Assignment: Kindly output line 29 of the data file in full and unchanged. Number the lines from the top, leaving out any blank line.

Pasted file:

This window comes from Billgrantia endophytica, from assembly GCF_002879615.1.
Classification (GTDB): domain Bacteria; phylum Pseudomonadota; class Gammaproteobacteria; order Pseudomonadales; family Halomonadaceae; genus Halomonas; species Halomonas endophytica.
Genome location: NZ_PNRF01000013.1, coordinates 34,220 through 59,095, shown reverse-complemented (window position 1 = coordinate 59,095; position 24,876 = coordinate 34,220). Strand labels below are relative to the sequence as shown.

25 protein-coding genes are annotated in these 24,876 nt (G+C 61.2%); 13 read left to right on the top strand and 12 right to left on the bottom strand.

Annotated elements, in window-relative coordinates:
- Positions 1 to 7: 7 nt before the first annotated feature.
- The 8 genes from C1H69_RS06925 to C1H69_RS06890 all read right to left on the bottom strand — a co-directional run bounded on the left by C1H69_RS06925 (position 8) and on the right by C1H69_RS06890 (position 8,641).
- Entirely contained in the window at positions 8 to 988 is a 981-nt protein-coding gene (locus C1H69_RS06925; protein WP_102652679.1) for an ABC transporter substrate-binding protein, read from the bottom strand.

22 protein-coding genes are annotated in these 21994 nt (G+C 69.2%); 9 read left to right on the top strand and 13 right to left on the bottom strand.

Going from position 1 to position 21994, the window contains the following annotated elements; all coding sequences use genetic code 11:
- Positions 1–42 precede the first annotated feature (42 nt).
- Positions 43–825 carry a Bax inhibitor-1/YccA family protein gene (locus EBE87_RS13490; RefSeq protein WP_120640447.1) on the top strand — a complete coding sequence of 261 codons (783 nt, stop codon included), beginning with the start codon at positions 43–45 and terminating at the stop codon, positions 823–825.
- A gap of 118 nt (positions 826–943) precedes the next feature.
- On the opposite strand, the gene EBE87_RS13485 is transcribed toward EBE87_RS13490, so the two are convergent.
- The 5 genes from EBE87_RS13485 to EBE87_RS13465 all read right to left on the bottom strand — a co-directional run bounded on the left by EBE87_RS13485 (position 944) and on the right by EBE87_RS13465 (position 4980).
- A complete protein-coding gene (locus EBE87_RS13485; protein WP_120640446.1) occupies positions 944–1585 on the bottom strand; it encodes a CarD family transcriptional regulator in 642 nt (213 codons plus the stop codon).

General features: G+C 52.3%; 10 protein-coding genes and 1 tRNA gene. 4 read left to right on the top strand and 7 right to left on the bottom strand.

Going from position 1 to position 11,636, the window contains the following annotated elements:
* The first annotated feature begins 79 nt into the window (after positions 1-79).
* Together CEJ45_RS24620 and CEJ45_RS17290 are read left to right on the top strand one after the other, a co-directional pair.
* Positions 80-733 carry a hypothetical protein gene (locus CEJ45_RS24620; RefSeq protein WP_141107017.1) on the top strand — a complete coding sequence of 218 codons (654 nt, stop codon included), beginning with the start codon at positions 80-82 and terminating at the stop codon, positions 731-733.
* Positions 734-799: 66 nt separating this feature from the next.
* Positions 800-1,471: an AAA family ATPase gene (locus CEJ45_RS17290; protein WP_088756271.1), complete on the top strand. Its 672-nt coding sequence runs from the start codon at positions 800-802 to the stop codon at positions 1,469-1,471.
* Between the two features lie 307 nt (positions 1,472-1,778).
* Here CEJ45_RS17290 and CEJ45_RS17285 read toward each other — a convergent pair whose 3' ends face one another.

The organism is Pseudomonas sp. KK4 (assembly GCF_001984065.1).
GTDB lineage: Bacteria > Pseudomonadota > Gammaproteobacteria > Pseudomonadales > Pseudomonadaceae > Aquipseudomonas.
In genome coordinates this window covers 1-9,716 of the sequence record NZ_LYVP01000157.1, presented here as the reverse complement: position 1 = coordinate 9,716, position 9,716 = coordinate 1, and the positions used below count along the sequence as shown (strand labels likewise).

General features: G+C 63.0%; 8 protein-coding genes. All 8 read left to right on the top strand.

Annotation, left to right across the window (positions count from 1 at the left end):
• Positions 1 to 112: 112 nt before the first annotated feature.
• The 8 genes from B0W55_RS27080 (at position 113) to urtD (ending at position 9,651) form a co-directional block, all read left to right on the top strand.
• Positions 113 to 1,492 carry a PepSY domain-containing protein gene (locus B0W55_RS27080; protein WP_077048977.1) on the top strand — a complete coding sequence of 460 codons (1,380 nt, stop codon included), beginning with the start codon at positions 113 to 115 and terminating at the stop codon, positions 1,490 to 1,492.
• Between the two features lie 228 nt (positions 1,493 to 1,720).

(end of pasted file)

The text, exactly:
General features: G+C 63.0%; 8 protein-coding genes. All 8 read left to right on the top strand.